Transporting the World’s Finest Wines and Spirits
Transporting the World’s Finest Wines and Spirits

Wine & spirits logistics : Bolloré, the specialist in wine logistics

May 11th, 2017

Fast-growing premium wine and spirits sales fuel demand for freight forwarding specialists capable of meeting rising activity while maintaining exacting standards.

There's perhaps no segment within the world's bustling beverage sector expanding as fast as premium wine and spirits – a market growing by about 15% annually. As a result, demand has risen considerably for international transport and logistics specialists capable of delivering those expensive and fragile goods around the world while also assuring their quality won't suffer en route.


Yet despite this surging activity, the high product stakes, protective handling and demonstrated experience necessary to provide premium beverage logistics has limited qualified actors to a precious few.


"There are only five or six companies in the world that have managed to both establish a foothold and prove they can meet the tough expectations of this rather tight and closed milieu," explains Edouard Wollenweber, director general of AMC, a top global transport and logistics specialist in the sector, and leader in France and Spain. "The value and fragility of the products are part of the challenge, but so are the varying demands of clients. You need to personalize every shipment to the content and individual customer involved."

Complications in transporting the world's best wine, Champagne, cognac and other spirits are numerous and exacting. Shipments are frequently picked up at wineries or distilleries themselves – a time-consuming task if an order combines purchases from vineyards in Bordeaux, Champagne, Alsace and Burgundy, for example.

In addition to gentle handling those bottles, crates and barrels of fine beverages require, humidity and temperature must also be maintained at specified levels, and may vary in function of beverages involved. Other times, larger volumes of non-bottled wine necessitate use of vats or outsized containers for climate-controlled transport. Careful track and trace ability is also a must – as is absolute respect of specified delivery time.

That all adds up to door-to-door logistics by freight forwarders assuming responsibility for every precaution, protection and administrative detail along the way. Those service providers work with multimodal air, maritime and road transporters with established experience in handling such precious cargo. All processing work – including customs brokerage – is also provided, as is insurance coverage of goods whose value can represent hundreds and thousands of dollars per bottle.

Adaptability and responsiveness is another major segment requisite. Traditional clients in the U.S., Japan and Europe have been joined by newer buyers in China, Vietnam and Canada, whose tastes and demands can differ considerably.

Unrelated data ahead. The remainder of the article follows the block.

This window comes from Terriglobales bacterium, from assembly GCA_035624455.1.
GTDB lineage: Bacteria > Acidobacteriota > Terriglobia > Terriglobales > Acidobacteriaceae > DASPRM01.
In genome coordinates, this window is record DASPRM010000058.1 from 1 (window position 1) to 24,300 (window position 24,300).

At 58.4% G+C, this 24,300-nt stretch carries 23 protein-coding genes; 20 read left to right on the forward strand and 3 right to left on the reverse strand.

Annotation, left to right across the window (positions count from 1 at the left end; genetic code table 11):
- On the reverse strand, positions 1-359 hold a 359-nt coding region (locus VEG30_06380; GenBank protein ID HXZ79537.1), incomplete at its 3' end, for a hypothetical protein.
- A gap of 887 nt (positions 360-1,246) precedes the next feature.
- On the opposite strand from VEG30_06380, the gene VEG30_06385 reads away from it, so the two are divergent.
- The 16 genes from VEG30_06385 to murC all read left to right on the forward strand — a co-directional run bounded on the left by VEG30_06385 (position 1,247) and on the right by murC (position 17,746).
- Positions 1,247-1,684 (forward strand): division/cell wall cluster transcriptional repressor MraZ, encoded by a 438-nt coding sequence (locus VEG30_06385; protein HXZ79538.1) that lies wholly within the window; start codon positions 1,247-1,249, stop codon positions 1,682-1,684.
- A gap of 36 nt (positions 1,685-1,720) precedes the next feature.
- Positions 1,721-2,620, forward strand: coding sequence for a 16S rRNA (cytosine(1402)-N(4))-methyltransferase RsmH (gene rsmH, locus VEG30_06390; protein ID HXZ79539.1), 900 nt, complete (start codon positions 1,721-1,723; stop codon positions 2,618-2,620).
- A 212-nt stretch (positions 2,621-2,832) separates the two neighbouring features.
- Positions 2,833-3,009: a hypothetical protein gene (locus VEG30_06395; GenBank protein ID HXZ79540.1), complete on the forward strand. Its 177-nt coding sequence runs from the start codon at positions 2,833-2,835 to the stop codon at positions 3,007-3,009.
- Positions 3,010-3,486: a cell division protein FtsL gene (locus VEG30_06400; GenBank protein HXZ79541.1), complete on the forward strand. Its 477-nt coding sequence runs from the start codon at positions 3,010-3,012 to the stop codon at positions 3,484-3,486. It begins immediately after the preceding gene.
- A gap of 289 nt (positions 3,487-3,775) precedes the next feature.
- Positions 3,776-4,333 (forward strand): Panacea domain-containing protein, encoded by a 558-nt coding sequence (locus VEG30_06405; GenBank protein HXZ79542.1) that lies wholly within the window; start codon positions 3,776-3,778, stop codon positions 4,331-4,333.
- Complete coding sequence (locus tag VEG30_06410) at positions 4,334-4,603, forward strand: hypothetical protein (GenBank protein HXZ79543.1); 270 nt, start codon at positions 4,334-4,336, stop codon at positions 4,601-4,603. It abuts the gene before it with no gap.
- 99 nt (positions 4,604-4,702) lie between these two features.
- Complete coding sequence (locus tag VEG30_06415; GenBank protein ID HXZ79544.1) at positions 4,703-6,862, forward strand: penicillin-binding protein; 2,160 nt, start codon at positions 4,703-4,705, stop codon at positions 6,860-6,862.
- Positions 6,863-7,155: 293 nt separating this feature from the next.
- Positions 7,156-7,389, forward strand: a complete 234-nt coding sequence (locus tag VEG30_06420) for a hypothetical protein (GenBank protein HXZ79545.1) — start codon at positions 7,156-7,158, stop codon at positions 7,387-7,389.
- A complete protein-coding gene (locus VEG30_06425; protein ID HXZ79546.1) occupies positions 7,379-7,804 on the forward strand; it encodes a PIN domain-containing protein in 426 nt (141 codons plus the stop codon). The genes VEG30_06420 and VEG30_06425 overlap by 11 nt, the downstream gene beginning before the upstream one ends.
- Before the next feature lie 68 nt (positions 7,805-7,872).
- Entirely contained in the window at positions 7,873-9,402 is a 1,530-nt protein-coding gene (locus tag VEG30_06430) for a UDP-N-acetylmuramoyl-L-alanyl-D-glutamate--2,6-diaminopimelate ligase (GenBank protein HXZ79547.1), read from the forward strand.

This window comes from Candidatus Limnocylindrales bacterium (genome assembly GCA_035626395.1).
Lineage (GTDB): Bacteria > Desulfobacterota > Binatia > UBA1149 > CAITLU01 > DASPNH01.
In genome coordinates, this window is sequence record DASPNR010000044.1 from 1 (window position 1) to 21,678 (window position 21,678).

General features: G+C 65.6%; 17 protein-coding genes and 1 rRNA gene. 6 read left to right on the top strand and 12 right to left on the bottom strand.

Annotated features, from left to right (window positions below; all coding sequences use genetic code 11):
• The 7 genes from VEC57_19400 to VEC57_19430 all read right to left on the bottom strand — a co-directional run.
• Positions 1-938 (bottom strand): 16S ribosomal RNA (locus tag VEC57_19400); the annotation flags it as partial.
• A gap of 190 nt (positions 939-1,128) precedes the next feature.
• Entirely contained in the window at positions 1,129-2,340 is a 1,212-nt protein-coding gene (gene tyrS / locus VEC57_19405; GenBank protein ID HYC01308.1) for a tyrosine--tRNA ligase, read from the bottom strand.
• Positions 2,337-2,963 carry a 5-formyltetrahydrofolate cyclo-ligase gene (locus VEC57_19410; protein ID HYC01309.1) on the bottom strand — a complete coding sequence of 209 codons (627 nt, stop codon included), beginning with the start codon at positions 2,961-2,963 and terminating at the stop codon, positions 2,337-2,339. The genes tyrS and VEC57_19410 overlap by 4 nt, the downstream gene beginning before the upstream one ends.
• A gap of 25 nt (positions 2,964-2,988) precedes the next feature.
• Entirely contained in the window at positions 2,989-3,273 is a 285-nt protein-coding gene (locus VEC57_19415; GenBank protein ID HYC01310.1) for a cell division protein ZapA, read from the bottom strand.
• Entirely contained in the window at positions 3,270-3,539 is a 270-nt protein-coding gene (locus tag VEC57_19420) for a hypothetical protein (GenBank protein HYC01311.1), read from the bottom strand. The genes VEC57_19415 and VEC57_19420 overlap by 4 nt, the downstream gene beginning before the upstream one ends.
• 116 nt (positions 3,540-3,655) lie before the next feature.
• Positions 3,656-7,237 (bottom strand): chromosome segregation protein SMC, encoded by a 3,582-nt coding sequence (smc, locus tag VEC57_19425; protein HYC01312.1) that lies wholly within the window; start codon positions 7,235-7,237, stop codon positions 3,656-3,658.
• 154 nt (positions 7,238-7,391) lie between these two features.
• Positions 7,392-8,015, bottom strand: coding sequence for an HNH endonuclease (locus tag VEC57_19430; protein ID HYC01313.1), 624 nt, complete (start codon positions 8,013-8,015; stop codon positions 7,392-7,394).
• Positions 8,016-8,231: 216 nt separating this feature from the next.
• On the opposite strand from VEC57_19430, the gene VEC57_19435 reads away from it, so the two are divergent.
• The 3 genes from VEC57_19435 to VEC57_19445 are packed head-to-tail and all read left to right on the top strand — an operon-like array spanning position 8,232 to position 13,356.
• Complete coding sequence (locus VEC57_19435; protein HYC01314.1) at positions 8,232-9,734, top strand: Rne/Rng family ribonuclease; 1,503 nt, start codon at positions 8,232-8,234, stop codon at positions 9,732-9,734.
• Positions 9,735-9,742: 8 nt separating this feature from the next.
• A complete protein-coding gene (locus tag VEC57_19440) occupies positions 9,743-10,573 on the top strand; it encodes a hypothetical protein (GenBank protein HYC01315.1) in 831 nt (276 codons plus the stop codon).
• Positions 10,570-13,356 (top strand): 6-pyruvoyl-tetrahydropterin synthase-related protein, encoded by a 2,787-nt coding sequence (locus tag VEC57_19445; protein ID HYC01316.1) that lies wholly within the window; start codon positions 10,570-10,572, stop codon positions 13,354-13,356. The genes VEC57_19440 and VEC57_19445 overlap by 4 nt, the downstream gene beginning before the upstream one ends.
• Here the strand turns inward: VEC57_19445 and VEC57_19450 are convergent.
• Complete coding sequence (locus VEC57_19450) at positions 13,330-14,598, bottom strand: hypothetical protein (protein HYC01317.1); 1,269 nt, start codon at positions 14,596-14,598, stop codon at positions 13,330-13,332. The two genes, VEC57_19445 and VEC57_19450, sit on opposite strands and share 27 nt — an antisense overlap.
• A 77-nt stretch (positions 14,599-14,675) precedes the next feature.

"The typical U.S. client buys the best wines and mid-range cognacs, and wants the best possible transport and delivery service available. The typical Chinese customer will buy top-quality cognac, mid-range wines, and select the service provider offering the lowest costs," says Mr. Wollenweber.

"You also must be quick to react to changes on the production side, and establish yourself in countries like Chile, Australia, New Zealand and South Africa, whose wines are finding growing export demand," he notes.

In an effort to keep pace with rising activity in the sector, global freight forwarding Bolloré Logistics bought an equity stake in the Cognac-based AMC in December 2015. The acquisition aims to boost the companies' combined capacities in premium beverage handling to an even higher, wider level. It allows Bolloré Logistics to put its worldwide network and assets to the use of AMC's specialized service on behalf of an expanding list of individual and institutional and producers.

"It gives us the opportunity to work faster with more operational options and reach, while staying focused on the distinct demands and challenges of this market," Mr. Wollenweber says. "The qualitative of service provided remains the key to success, but these added strengths are vital to expand further in this very tight and competitive sector."

Key Figures
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    of Urbanisation is expected by 2050

  • 27

    mega-cities are expected by 2050, with at least 10 million people, compared to 1...

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    of growth for E-commerce retail market in Europe in 2015

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    of goods are moved by road

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    Population in Africa

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    of Africa’s population will be urbanized by 2050

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    of growth for Indian GDP in 2014

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    of growth for East Asian GDP in 2015, the world’s fastest-growing region

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    transported by the MSC Oscar, the largest container ship in the world

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  • 4,5%

    of growth in 2015 for Global Airfreight demand